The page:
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Animal Aid response to proposed inquiry into primate research
Posted 23 March 2005
A prominent group of pro-animal experimentation research and scientific bodies* has announced a major study that will examine medical research using primates.
We fear, based on their track records showing a deep commitment to the use of all animals, that what will ensue is not a true and open assessment of whether or not primate research benefits human medicine, but merely a propaganda exercise designed to assuage public concern about whether the use of primates is justified morally and scientifically.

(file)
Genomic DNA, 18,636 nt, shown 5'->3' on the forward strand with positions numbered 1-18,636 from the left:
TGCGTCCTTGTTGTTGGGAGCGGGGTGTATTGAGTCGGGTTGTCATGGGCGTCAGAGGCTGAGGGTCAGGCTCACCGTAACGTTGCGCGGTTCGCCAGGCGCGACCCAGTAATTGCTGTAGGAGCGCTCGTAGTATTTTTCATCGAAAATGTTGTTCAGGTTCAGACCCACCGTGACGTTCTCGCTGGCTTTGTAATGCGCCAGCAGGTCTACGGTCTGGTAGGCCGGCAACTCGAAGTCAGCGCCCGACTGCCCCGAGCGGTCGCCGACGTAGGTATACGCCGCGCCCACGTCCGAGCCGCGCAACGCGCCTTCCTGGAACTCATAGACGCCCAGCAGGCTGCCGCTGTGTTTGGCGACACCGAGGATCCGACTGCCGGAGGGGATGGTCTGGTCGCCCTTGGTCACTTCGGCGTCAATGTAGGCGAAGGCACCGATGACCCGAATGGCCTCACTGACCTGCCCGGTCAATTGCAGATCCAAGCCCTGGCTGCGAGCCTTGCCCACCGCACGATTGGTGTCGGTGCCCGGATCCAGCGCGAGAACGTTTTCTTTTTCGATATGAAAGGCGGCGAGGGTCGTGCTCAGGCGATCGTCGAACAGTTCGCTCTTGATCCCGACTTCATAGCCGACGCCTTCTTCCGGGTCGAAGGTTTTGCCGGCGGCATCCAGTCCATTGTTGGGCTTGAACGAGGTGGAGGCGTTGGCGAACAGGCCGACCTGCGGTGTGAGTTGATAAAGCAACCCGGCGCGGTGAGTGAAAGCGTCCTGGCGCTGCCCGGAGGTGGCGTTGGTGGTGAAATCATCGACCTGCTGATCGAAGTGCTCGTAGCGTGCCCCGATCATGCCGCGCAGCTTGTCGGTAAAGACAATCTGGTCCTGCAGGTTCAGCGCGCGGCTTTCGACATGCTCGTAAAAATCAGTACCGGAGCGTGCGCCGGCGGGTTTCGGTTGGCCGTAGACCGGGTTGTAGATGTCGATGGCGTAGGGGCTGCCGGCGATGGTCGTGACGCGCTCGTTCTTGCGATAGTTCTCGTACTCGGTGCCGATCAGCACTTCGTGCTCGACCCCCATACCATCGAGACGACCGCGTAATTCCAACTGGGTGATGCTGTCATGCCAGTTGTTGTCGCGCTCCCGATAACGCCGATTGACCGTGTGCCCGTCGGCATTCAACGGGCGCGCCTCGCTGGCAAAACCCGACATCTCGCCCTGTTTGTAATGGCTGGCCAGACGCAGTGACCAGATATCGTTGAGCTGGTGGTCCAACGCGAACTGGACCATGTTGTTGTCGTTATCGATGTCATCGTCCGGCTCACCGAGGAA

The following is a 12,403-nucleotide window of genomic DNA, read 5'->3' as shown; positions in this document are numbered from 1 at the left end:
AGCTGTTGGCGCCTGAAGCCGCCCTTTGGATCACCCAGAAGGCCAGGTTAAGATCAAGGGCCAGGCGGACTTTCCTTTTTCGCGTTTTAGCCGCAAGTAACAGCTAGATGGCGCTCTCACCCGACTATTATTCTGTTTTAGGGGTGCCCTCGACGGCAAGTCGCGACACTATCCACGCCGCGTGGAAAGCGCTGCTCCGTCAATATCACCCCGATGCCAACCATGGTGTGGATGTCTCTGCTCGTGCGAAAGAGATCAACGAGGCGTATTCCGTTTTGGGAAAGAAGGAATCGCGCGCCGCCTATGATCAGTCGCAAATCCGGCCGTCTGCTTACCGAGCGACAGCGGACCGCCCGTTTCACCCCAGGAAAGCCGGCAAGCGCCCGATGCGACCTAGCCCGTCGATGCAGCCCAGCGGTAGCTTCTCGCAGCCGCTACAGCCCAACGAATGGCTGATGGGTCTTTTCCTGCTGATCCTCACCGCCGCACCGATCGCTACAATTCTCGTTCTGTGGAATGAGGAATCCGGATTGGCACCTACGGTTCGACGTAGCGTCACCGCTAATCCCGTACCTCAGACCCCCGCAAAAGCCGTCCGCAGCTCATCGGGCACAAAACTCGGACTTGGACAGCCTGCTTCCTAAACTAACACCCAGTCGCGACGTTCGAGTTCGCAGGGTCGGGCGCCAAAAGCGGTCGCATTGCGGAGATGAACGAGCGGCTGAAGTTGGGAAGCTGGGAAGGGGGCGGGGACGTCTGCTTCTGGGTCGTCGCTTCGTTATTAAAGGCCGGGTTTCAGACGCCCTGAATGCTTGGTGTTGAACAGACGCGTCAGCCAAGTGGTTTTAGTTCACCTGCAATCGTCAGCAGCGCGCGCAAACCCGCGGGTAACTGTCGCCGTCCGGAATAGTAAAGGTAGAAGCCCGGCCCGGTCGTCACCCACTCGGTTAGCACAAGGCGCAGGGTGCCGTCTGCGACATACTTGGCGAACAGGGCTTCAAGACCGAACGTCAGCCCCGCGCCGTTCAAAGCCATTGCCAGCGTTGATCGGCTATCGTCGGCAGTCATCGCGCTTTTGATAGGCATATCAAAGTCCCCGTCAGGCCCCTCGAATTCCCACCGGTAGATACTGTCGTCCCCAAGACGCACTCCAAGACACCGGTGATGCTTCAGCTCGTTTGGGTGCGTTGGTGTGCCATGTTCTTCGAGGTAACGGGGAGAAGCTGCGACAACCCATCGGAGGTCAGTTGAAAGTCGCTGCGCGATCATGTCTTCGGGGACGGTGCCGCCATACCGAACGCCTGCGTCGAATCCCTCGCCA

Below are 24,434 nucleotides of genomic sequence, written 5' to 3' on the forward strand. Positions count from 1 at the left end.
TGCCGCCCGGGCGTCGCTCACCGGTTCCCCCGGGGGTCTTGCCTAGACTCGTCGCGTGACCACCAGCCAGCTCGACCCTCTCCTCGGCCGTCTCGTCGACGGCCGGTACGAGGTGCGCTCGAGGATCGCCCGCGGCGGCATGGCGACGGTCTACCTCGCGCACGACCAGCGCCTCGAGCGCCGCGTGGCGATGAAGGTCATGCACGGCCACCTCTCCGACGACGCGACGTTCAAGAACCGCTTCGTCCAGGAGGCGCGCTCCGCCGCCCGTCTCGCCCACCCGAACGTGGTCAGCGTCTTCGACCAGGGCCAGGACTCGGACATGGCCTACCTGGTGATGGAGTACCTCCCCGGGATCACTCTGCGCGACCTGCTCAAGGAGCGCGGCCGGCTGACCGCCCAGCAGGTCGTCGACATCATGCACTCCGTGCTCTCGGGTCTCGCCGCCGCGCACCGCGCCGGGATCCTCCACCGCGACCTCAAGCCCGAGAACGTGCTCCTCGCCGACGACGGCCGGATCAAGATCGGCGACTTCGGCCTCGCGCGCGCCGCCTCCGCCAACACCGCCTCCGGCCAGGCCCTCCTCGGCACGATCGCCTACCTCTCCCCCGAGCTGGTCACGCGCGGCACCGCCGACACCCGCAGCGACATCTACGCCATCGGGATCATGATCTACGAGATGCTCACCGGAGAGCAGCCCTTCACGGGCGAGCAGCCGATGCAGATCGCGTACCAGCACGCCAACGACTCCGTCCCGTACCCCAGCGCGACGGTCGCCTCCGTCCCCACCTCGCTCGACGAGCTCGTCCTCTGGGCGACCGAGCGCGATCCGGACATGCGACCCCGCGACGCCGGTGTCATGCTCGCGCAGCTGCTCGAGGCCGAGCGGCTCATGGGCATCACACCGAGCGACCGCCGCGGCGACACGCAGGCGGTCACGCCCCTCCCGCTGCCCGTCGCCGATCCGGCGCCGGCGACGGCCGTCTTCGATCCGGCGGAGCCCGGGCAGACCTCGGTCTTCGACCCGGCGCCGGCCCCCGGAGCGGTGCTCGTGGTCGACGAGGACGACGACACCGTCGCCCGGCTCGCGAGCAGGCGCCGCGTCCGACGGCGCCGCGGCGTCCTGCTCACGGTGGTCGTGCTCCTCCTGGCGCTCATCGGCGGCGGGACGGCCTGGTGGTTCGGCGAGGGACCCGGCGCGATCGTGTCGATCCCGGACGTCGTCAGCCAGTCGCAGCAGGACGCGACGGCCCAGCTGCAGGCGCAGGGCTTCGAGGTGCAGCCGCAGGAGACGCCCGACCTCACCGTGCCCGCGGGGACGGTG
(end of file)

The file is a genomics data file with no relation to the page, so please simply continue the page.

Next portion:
At a public inquiry in 2002 into Cambridge University's plans to build a new primate research centre, presided over by an independent Government inspector, evidence was submitted both for and against the use of primates in research. Animal Aid played a key role in coordinating scientific evidence against such research. The inspector concluded that the University had not substantiated its claims that the experiments would benefit human health nor that they were of 'national importance', and recommended that planning permission be turned down.
* comprising the Academy of Medical Sciences, Medical Research Council, Wellcome Trust & Royal Society